Under new rules agreed by the National Cabinet yesterday, asymptomatic people who have tested positive for COVID will only have to isolate for five days.
However, the seven-day mandatory isolation will remain in place for people with symptoms and workers in high-risk settings like disability and aged care.
In his announcement, Prime Minister Albanese noted that these changes are a “proportionate response at this point in the pandemic” and will come into effect from Friday, 9 September.
“What we want to do is to make sure that government responds to the changed circumstances, that COVID likely is going to be around for a considerable period of time,” he added.
NSW Premier Dominic Perrotett has previously pushed for shorter isolation periods, backed by the federal opposition leader Peter Dutton. Meanwhile, Victorian Premier Daniel Andrews said he would back the move ‘if supported by health advice.’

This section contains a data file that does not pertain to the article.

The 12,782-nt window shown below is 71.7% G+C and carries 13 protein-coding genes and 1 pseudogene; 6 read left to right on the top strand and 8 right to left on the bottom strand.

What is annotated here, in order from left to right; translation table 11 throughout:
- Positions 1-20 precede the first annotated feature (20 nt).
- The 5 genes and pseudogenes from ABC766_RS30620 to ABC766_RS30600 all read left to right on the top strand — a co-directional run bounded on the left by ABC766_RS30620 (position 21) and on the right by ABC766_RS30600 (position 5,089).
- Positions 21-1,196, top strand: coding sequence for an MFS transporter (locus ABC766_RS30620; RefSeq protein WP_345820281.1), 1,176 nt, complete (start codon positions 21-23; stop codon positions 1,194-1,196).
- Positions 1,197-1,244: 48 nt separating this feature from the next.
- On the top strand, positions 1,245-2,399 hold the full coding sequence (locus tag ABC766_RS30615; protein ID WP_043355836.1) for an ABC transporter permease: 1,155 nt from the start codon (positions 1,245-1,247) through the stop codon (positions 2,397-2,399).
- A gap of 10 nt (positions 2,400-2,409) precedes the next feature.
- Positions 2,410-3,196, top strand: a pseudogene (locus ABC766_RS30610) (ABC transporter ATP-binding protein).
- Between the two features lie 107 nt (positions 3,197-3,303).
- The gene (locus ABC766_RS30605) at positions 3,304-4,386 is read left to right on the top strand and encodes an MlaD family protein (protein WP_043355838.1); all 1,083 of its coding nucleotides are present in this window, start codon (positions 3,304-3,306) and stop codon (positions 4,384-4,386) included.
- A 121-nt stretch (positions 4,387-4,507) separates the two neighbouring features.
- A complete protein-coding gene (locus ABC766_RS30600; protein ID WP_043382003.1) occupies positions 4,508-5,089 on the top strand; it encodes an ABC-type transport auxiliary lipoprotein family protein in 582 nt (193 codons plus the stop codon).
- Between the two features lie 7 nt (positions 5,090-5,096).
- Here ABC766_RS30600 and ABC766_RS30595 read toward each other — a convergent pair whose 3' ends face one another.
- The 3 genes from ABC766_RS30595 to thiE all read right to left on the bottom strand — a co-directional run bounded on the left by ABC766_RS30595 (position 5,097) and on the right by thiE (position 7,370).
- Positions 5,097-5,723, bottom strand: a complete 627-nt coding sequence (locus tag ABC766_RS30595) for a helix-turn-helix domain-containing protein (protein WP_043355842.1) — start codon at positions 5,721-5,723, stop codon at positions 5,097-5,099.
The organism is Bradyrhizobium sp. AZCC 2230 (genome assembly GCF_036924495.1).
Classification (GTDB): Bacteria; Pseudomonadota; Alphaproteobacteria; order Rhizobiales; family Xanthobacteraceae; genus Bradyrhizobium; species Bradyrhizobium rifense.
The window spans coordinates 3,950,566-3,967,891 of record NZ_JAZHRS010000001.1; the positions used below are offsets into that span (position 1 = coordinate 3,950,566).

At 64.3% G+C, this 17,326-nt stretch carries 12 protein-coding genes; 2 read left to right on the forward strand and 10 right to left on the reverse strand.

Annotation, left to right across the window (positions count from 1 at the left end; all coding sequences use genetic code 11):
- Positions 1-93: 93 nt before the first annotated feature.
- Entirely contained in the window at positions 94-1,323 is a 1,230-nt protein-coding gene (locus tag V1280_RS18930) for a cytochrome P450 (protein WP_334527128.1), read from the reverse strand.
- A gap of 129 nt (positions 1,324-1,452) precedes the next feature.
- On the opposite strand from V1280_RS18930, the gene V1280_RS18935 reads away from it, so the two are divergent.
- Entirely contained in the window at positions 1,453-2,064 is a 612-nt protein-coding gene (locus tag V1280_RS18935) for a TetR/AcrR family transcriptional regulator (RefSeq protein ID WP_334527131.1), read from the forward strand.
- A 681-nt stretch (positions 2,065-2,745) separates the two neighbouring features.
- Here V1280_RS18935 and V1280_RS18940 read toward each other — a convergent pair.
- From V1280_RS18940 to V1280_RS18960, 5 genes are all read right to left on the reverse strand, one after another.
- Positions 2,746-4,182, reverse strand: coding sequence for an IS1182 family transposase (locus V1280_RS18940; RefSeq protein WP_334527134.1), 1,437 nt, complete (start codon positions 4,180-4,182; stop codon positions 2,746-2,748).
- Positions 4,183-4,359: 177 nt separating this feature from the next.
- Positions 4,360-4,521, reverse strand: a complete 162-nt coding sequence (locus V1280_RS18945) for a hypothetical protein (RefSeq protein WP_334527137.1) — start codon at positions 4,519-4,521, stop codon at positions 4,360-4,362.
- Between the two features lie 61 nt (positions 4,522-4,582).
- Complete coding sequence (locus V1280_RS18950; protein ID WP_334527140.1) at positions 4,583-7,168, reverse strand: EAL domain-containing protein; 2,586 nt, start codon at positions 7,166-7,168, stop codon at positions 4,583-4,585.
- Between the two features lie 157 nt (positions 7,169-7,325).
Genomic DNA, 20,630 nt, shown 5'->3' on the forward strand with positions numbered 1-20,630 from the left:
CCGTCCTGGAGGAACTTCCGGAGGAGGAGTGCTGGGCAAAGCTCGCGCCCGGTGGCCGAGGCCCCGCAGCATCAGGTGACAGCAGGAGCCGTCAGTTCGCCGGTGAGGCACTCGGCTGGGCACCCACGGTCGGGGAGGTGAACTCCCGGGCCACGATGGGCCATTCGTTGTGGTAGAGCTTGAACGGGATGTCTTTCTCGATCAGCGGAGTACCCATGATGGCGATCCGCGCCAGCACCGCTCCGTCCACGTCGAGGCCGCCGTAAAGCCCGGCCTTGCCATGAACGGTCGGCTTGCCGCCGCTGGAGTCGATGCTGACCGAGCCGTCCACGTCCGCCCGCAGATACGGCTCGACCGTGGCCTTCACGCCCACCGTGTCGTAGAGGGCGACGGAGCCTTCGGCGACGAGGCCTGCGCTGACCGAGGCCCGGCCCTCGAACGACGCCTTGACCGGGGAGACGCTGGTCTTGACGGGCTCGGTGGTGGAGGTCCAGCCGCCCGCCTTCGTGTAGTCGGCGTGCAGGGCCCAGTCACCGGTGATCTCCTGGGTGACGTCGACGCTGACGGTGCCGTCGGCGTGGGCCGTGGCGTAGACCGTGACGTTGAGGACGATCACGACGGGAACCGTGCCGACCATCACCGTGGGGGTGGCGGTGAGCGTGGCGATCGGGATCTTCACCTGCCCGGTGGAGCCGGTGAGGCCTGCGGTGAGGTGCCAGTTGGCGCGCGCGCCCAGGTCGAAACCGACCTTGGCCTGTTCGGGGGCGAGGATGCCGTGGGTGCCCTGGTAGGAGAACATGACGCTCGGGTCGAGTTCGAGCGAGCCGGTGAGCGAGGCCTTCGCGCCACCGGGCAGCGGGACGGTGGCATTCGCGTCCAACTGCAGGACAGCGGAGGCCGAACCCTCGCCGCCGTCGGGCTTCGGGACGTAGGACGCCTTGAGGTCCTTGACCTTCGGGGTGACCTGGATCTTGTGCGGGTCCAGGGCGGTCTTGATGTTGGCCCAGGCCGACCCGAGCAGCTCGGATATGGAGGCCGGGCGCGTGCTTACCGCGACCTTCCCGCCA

The news of shorter isolation periods has been welcomed by business groups like the Australian Retailers Association (ARA).
“Covid and the flu are significant factors in the current staffing challenge,” said Paul Zahra, CEO, ARA. “If people are healthy, we should allow them to get back to work. We thank the Prime Minister, Premiers and Chief Ministers for taking this common sense approach, which is an important step forward in our transition towards living with Covid.”
The Australian Chamber of Commerce and Industry (ACCI) also supported the move. ACCI chief executive Andrew McKellar highlighted this will significantly reduce the burden of workforce shortages on Australian business.
“Reducing isolation rules from seven to five days for those without symptoms will be critical in further alleviating the acute workforce shortages across the economy,” Mr McKellar said.
“With businesses recording worsening staff absences, this change will enable more employees to return to work earlier, ensuring businesses can keep their doors open and keep the economy moving.”
Along with shorter isolation periods, the National Cabinet has also agreed to drop requirements to wear masks on domestic flights. This, too, will come into effect on 9 September.